Saumya Tewari

Canon Says, "You Can!"

Through its latest commercial titled 'Everyone can with Canon', the camera brand attempts to dismantle, and then reconfigure, consumer perception of the category. The message is: the segment is not just for professionals; it is for everyone.

Today, almost everyone who owns a smartphone has a decent camera in his or her pocket. But before the advent of smartphones, and their in-built mega-pixel cameras, one had to rely solely on cameras, actual cameras, to click pictures.

Canon Says, "You Can!"
Canon Says, "You Can!"
Canon Says, "You Can!"
Over time, with the rapidly increasing penetration of mobile phones and the improving quality of cell phone cameras, digital cameras came to be perceived as gadgets meant primarily for professional photographers or hardcore photography enthusiasts.

Japanese camera manufacturer Canon, through its latest campaign, tries to bust this perception and position the DSLR or digital single-lens reflex camera as something that is simple to use and meant for absolutely everyone. The campaign is aptly titled 'Everyone can with Canon'.

In a sense, the campaign takes consumers back in time to the 'point and shoot' era, before the simple digital camera got complicated with a zillion features and options that the layperson doesn't quite understand.

Around couple of years back, when Canon single-mindedly began promoting the digital camera category, with its sub-brand 'Powershot' (remember the brand's high decibel campaign, 'What makes us Click', featuring effervescent actress Anushka Sharma?), the DSLR segment was still a niche one, targeted primarily at photography aficionados. So, what changed since then?

Alok Bharadwaj, executive vice-president of Canon India, has the answer: Smartphones, as a segment, entered the big league, so to speak. This adversely affected the digital camera category. Today, one can not only click pictures with their cell phone, but can also edit and upload them to a digital platform instantly.

Taking cue from this reality, Canon decided to dismantle, and then rebuild, consumer perception of the digital camera category. The slice-of-life commercial has been created by Dentsu India. Through the film, we see people 'clicking' pictures with a make-believe camera. The gadget is conspicuous by its absence; the people in the film simply enact the 'clicking action', which is accompanied by the 'clicking sound'. Promoting the product through gesture alone is Canon's way of saying, "It's that easy."

But isn't the brand missing out on the opportunity to give a product demo? Answers Bharadwaj, "We decided to keep the product out of the film and just use hand gestures to symbolise photography. Using one's fingers to click pictures through a smartphone isn't photography. The hand gesture we've used in the ad says - you are capturing a moment; not just clicking it."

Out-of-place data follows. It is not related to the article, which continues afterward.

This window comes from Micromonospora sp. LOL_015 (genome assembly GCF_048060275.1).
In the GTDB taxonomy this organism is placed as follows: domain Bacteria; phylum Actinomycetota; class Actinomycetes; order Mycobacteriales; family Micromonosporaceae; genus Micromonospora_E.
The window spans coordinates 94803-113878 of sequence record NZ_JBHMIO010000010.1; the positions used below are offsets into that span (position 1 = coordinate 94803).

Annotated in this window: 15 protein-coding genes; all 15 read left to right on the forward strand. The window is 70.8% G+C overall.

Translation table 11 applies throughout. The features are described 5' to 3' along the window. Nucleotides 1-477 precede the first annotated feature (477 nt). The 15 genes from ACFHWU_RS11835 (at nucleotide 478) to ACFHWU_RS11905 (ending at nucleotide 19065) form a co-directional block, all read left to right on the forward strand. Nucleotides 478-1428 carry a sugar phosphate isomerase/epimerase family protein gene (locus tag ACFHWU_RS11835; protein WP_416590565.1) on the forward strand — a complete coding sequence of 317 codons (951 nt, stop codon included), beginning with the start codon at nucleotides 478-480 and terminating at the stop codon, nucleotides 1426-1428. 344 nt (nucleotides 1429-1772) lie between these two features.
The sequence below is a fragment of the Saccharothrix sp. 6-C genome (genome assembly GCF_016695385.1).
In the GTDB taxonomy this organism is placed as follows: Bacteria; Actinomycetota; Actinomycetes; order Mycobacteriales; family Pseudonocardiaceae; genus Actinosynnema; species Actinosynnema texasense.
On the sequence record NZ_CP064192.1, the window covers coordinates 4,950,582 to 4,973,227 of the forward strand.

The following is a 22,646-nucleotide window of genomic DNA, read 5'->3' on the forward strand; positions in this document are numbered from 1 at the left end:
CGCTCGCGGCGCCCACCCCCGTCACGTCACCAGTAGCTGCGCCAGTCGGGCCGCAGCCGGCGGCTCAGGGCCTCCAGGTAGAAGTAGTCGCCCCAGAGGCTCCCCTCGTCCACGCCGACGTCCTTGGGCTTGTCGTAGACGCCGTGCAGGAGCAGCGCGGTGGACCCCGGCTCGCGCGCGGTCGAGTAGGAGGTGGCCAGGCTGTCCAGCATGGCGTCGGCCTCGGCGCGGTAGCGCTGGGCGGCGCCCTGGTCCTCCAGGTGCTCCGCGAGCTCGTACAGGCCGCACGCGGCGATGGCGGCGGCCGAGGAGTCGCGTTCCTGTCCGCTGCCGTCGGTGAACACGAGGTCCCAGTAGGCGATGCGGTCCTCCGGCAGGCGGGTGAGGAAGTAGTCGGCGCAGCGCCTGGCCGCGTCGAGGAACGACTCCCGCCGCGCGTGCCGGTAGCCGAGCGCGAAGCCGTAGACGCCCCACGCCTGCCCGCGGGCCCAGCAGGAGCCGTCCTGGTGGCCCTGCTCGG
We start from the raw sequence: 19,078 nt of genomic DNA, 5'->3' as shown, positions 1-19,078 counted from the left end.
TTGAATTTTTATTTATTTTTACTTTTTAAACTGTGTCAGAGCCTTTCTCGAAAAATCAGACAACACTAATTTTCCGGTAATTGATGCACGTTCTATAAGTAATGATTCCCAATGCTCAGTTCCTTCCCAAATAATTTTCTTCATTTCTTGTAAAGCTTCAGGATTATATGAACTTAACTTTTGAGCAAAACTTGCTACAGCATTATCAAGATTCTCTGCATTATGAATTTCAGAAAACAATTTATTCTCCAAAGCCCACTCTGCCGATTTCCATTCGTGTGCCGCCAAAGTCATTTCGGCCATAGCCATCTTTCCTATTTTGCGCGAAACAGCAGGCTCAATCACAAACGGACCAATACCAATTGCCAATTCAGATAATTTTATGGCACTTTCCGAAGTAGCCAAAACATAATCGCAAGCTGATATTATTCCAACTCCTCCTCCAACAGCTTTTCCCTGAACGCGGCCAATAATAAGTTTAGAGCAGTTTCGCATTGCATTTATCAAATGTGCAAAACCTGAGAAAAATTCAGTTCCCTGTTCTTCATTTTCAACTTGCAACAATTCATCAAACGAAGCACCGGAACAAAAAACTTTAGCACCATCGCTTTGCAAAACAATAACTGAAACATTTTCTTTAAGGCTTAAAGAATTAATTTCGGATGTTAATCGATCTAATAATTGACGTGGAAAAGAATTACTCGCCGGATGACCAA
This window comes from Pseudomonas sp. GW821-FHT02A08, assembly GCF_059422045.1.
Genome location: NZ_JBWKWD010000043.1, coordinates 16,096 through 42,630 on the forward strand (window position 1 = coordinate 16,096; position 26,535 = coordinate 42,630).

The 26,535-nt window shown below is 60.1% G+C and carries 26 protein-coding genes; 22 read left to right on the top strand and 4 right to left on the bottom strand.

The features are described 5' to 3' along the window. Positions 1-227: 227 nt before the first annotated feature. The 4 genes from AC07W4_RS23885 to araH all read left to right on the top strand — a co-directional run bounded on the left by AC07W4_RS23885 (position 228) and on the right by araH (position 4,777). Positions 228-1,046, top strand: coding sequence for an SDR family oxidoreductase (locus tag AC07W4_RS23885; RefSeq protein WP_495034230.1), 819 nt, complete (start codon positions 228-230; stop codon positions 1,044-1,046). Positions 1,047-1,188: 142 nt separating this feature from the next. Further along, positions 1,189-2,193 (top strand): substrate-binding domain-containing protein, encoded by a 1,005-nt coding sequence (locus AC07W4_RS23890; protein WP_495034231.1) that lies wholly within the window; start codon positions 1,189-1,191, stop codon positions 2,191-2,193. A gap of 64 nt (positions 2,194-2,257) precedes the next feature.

Soumitra Karnik, national creative director, Dentsu India, tells us the objective of the campaign is to make the world of DSLR cameras an inviting and friendly place, and to highlight the ease with which one can click pictures using the product.

He explains, "Before using any technology-based product, the first-time consumer instinctively feels a bit uncomfortable with, and intimidated by, it. Once consumers overcome this initial fear they are delighted to discover the world that the product opens up for them."

How does Canon plan to push a Rs 30,000+ product to the price conscious Indian? Bharadwaj says the focus at the moment is behaviour change; he wants consumers to first adopt the DSLR. "Pricing," he insists, "can be made flexible."

Canon is currently offering EOS 1200D with a double zoom kit, which is priced at Rs 39, 995. The non-offer price is around Rs 52, 990.

In 2007, only 10 per cent of Canon's revenue came from the DSLR segment; today, that figure has increased to a staggering 70 per cent. The company expects its DSLR segment to grow by 40 per cent this year. Last year Canon sold three lakh units of DSLRs, a figure the company aims to double in two years' time. Presently, Canon has 110 stores in India. Plans are to double that number by next year.

The company organises pre-purchase photography workshops for buyers. "Once they start clicking better pictures they'll stay true to the category," Bharadwaj says, going on to inform us that Canon has tied-up with several photography institutes to this end.

Does the strategy click?

Canon Says, "You Can!"
According to Kiran Khalap, brands across categories have been faced with non-traditional competitors for quite some time now. Therefore, the co-founder of Chlorophyll, a brand consultancy, finds Canon's strategy "ten years too late."

He also feels picking 'ease of use' as the main proposition, is not the best idea for Canon. "I am not sure whether this is differentiating enough. It brings Canon down to the level of the phone camera without anything more to differentiate it," he says, adding, "What about video? The ad does not inform me about this feature."

Indians, he reminds us, are driven by a gadget's ability to play and shoot videos. "To drive its video capabilities, Nokia did a seven minute movie called Commuter using the N8," he says, insisting that "lateral stuff" like this would help increase Canon's likeability.

Though Khalap feels the moments shown in the film could have been far more memorable, he, however, appreciates the alliterative effect of the tagline, 'Everyone can with a Canon.'

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